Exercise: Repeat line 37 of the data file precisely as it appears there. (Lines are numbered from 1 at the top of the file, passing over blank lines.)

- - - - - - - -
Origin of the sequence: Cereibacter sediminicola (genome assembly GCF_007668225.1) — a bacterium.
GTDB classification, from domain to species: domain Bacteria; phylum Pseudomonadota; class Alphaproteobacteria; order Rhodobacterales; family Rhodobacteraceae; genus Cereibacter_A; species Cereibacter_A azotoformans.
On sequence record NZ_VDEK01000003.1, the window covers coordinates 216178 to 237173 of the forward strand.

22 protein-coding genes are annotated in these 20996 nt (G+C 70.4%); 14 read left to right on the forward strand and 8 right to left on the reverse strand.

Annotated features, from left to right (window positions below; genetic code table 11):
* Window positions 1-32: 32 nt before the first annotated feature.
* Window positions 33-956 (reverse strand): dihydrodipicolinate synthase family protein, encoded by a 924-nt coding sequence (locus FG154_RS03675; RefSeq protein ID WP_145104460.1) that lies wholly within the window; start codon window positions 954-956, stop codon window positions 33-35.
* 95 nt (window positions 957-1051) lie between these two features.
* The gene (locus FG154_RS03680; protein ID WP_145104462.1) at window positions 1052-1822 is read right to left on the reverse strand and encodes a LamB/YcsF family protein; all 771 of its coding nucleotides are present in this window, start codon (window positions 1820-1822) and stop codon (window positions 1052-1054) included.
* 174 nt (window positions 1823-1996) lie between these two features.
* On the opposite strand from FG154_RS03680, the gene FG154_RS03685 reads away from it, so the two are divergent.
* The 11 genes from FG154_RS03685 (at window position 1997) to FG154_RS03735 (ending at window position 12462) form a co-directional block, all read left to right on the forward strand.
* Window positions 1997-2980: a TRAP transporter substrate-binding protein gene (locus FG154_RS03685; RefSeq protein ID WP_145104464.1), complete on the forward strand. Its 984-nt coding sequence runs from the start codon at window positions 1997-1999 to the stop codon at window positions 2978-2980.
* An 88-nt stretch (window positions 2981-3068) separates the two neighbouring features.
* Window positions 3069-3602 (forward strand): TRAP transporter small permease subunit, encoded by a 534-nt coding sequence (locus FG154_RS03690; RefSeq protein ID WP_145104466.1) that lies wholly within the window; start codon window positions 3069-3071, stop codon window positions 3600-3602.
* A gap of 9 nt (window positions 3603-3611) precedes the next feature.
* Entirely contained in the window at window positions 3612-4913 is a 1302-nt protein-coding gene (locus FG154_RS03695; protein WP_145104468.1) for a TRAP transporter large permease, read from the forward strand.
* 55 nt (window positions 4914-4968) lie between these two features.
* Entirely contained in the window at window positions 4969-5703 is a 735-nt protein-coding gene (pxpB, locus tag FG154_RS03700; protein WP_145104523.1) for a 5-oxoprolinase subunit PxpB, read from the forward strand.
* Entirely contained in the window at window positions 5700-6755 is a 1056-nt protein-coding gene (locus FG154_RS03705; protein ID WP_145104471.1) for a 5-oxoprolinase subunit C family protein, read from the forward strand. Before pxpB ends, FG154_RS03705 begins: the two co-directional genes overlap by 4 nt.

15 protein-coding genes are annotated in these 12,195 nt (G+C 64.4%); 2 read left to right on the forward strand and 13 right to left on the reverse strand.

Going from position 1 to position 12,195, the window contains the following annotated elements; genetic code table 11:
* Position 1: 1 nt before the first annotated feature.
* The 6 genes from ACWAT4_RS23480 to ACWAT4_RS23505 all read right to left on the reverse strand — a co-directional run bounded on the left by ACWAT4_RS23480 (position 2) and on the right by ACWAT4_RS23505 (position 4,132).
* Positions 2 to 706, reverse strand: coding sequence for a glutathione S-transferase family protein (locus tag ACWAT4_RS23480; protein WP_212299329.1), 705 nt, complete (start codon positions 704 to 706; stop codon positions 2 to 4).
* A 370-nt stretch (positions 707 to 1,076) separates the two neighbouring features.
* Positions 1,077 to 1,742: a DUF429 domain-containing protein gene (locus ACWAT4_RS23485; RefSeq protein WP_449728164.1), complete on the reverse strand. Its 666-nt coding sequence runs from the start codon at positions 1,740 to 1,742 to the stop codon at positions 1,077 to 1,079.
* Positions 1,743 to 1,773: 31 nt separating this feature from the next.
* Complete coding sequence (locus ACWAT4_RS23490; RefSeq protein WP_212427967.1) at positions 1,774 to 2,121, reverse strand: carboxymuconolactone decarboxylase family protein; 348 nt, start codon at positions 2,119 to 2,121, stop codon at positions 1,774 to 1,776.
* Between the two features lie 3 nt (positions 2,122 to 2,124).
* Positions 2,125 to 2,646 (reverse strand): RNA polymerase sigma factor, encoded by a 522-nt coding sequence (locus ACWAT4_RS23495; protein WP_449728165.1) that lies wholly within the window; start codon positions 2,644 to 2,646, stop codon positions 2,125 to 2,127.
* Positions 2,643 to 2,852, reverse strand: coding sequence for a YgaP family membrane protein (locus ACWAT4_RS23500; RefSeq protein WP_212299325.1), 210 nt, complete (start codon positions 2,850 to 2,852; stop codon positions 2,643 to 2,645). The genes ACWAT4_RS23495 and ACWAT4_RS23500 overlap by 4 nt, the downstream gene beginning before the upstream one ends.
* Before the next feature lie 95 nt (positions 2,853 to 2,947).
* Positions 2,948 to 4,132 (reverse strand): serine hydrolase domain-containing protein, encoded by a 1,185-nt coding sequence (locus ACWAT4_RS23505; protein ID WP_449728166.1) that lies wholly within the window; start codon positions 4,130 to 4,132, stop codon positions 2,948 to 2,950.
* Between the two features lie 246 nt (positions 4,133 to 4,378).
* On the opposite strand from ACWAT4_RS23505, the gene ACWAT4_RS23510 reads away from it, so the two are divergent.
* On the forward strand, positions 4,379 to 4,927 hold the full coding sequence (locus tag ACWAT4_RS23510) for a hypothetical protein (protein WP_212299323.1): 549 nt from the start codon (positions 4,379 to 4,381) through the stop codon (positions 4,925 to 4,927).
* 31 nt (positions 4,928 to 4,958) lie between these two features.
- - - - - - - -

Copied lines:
* On the forward strand, positions 4,379 to 4,927 hold the full coding sequence (locus tag ACWAT4_RS23510) for a hypothetical protein (protein WP_212299323.1): 549 nt from the start codon (positions 4,379 to 4,381) through the stop codon (positions 4,925 to 4,927).